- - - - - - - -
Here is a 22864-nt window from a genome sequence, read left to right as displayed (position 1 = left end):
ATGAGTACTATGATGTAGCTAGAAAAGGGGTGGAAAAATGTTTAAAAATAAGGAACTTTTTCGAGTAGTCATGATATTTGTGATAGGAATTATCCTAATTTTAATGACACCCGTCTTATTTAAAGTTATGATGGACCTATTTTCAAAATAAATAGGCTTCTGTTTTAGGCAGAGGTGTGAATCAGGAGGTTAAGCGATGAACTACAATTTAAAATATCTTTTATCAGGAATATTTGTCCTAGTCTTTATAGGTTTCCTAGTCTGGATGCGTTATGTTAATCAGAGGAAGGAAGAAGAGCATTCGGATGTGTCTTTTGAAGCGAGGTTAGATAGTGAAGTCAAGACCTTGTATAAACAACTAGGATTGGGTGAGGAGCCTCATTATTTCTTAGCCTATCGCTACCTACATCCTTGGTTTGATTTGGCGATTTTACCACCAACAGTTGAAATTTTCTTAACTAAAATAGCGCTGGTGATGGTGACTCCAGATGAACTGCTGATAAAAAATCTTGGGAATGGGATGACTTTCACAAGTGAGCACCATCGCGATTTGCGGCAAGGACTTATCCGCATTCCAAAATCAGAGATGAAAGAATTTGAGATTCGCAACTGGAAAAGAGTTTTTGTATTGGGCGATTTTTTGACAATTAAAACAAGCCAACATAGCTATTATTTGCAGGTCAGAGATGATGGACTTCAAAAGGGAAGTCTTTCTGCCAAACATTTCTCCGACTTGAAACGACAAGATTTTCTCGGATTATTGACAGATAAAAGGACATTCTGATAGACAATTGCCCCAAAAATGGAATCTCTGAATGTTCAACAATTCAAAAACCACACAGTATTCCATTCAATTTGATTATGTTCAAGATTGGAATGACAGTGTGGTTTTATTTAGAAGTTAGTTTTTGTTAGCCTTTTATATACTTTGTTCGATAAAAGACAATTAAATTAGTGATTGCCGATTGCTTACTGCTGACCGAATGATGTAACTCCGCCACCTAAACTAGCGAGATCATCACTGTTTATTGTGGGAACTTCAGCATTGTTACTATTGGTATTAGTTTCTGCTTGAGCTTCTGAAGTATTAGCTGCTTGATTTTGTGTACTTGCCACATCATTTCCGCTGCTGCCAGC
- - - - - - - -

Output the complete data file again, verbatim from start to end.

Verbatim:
Here is a 22864-nt window from a genome sequence, read left to right as displayed (position 1 = left end):
ATGAGTACTATGATGTAGCTAGAAAAGGGGTGGAAAAATGTTTAAAAATAAGGAACTTTTTCGAGTAGTCATGATATTTGTGATAGGAATTATCCTAATTTTAATGACACCCGTCTTATTTAAAGTTATGATGGACCTATTTTCAAAATAAATAGGCTTCTGTTTTAGGCAGAGGTGTGAATCAGGAGGTTAAGCGATGAACTACAATTTAAAATATCTTTTATCAGGAATATTTGTCCTAGTCTTTATAGGTTTCCTAGTCTGGATGCGTTATGTTAATCAGAGGAAGGAAGAAGAGCATTCGGATGTGTCTTTTGAAGCGAGGTTAGATAGTGAAGTCAAGACCTTGTATAAACAACTAGGATTGGGTGAGGAGCCTCATTATTTCTTAGCCTATCGCTACCTACATCCTTGGTTTGATTTGGCGATTTTACCACCAACAGTTGAAATTTTCTTAACTAAAATAGCGCTGGTGATGGTGACTCCAGATGAACTGCTGATAAAAAATCTTGGGAATGGGATGACTTTCACAAGTGAGCACCATCGCGATTTGCGGCAAGGACTTATCCGCATTCCAAAATCAGAGATGAAAGAATTTGAGATTCGCAACTGGAAAAGAGTTTTTGTATTGGGCGATTTTTTGACAATTAAAACAAGCCAACATAGCTATTATTTGCAGGTCAGAGATGATGGACTTCAAAAGGGAAGTCTTTCTGCCAAACATTTCTCCGACTTGAAACGACAAGATTTTCTCGGATTATTGACAGATAAAAGGACATTCTGATAGACAATTGCCCCAAAAATGGAATCTCTGAATGTTCAACAATTCAAAAACCACACAGTATTCCATTCAATTTGATTATGTTCAAGATTGGAATGACAGTGTGGTTTTATTTAGAAGTTAGTTTTTGTTAGCCTTTTATATACTTTGTTCGATAAAAGACAATTAAATTAGTGATTGCCGATTGCTTACTGCTGACCGAATGATGTAACTCCGCCACCTAAACTAGCGAGATCATCACTGTTTATTGTGGGAACTTCAGCATTGTTACTATTGGTATTAGTTTCTGCTTGAGCTTCTGAAGTATTAGCTGCTTGATTTTGTGTACTTGCCACATCATTTCCGCTGCTGCCAGC